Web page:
Sunday, September 25, 2005

Nature's silver linings

Nature has a wonderful way of replenishing itself and maintaining balances. Man can wreak havoc on it, but we have to work very hard to do so. And sometimes natural catastrophes are catastrophic to humans, but beneficial for nature. Take last December's tsunami:
From atop the coconut tree where he fled to escape the onrushing water, Muhammad Yacob watched the tsunami turn his rice paddy into a briny, debris-strewn swamp.

Nine months later, Yacob and his wife are harvesting their best-ever crop — despite fears that salt water had poisoned the land.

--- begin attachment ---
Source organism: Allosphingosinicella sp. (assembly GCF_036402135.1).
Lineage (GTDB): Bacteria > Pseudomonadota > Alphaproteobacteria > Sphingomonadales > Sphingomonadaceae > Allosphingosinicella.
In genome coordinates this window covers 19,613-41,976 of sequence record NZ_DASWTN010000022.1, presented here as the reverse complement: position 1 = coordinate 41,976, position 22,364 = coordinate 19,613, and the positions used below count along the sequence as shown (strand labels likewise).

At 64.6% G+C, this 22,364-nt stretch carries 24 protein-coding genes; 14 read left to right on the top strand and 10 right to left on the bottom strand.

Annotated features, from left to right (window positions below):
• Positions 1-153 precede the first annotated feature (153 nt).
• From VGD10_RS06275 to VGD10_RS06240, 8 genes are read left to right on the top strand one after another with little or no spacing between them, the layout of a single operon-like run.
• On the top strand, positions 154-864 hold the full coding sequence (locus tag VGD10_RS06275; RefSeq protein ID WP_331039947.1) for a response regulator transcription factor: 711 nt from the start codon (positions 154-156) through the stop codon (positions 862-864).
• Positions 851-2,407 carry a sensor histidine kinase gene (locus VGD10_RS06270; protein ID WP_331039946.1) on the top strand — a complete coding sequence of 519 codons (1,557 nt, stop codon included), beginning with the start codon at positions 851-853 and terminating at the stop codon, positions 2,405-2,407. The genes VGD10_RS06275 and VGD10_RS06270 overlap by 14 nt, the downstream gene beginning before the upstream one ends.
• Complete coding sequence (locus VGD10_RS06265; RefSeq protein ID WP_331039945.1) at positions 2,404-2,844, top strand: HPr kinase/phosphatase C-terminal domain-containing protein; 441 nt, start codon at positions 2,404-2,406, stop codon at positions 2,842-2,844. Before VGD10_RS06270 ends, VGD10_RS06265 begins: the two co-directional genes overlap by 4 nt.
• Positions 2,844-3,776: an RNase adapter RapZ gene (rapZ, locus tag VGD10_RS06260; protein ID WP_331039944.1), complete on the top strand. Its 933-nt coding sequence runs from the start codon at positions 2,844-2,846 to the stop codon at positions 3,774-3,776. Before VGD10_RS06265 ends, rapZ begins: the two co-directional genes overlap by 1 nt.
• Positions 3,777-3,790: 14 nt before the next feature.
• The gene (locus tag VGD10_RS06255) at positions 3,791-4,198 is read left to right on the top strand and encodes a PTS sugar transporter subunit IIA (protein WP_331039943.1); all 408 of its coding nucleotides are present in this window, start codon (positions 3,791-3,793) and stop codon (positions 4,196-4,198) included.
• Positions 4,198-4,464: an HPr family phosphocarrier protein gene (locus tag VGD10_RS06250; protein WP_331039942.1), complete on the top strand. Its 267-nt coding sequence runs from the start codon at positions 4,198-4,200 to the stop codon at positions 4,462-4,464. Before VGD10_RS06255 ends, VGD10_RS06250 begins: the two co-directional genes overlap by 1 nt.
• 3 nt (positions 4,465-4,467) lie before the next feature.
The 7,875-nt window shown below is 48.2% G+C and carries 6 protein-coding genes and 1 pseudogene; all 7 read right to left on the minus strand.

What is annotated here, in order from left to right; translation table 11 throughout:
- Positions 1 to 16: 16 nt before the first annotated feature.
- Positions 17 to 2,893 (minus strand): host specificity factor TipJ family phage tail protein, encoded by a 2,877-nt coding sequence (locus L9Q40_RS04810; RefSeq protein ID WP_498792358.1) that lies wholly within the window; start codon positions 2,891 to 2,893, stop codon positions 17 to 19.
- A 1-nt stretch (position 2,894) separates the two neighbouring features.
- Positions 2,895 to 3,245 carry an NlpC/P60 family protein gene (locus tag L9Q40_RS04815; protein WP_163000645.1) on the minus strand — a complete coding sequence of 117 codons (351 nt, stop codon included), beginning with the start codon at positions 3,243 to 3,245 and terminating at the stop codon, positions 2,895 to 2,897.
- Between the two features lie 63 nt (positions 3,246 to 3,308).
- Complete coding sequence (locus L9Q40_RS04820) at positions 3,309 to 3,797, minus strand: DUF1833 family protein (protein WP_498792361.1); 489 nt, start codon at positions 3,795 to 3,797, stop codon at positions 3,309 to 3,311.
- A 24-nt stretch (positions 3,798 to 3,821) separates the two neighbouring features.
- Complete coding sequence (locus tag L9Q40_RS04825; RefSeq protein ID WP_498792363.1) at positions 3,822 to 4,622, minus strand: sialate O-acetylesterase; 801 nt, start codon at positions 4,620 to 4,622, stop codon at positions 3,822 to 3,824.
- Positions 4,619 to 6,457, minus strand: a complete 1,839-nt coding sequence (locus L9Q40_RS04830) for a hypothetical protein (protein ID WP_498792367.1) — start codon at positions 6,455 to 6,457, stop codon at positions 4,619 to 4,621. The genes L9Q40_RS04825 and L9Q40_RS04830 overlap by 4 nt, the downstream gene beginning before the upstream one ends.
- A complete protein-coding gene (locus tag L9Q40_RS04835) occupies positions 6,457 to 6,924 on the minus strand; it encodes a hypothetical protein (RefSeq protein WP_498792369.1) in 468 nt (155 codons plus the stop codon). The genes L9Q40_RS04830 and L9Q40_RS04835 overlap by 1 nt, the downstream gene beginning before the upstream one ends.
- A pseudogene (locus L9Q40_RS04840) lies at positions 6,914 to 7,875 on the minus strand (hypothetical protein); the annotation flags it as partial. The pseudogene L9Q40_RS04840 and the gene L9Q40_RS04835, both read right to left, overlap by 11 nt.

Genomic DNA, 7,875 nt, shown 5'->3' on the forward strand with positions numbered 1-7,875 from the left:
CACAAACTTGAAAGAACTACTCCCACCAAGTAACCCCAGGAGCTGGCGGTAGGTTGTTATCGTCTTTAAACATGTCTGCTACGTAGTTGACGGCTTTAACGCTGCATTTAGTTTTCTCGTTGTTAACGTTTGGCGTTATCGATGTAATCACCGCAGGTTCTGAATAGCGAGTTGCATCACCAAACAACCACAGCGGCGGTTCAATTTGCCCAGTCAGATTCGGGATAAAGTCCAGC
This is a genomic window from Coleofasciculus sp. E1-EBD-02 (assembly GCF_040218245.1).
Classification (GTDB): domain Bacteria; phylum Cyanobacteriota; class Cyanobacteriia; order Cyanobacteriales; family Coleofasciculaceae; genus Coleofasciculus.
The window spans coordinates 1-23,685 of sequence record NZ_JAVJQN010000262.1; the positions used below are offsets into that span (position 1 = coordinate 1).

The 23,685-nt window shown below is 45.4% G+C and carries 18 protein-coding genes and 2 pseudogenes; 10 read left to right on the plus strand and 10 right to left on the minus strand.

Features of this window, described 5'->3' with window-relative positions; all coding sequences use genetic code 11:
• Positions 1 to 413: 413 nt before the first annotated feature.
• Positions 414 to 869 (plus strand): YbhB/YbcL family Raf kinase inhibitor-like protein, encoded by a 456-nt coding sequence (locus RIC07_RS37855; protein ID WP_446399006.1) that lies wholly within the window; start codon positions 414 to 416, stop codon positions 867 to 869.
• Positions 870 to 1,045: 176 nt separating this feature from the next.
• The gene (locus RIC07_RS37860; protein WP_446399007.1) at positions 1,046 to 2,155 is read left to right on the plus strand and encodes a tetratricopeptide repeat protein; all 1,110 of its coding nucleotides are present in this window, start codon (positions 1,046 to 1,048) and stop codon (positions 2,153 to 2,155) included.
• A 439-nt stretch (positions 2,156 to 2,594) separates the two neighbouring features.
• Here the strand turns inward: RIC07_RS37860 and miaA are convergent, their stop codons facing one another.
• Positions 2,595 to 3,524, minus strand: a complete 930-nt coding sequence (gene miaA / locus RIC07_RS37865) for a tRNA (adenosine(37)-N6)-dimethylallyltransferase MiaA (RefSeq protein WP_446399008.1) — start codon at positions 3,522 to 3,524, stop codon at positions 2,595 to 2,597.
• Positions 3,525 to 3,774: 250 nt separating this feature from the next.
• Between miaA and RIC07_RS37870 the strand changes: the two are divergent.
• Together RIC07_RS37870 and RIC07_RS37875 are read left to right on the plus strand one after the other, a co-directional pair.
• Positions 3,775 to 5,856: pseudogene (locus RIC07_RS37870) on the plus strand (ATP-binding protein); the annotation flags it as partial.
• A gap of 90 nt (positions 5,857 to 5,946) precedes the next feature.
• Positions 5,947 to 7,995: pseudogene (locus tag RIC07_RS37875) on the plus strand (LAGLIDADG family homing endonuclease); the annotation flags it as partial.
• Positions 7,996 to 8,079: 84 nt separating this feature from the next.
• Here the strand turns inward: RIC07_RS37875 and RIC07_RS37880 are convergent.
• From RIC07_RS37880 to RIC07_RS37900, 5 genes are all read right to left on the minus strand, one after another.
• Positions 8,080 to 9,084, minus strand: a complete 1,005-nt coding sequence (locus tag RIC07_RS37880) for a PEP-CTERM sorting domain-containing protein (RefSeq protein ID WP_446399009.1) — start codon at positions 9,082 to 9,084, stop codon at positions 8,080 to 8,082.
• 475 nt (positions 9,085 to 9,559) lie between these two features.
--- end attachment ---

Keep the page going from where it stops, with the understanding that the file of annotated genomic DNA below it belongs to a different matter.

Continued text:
"The sea water turned out to be a great fertilizer," said Yacob, 66, during a break from scything the green shoots and laying them in bunches on the stubble. "We are looking at yields twice as high as last year."
Farmers say vegetables, peanuts and fruit are also growing well, spurring hopes that agriculture in the still devastated region will recover faster than expected.

One of the biggest fallacies the environmental movement has ever pushed on the public is that the environmental is "fragile." The environment of this planet is a lot more durable and vibrant than they publicly give it credit for. Human life is much more fragile than our environment.

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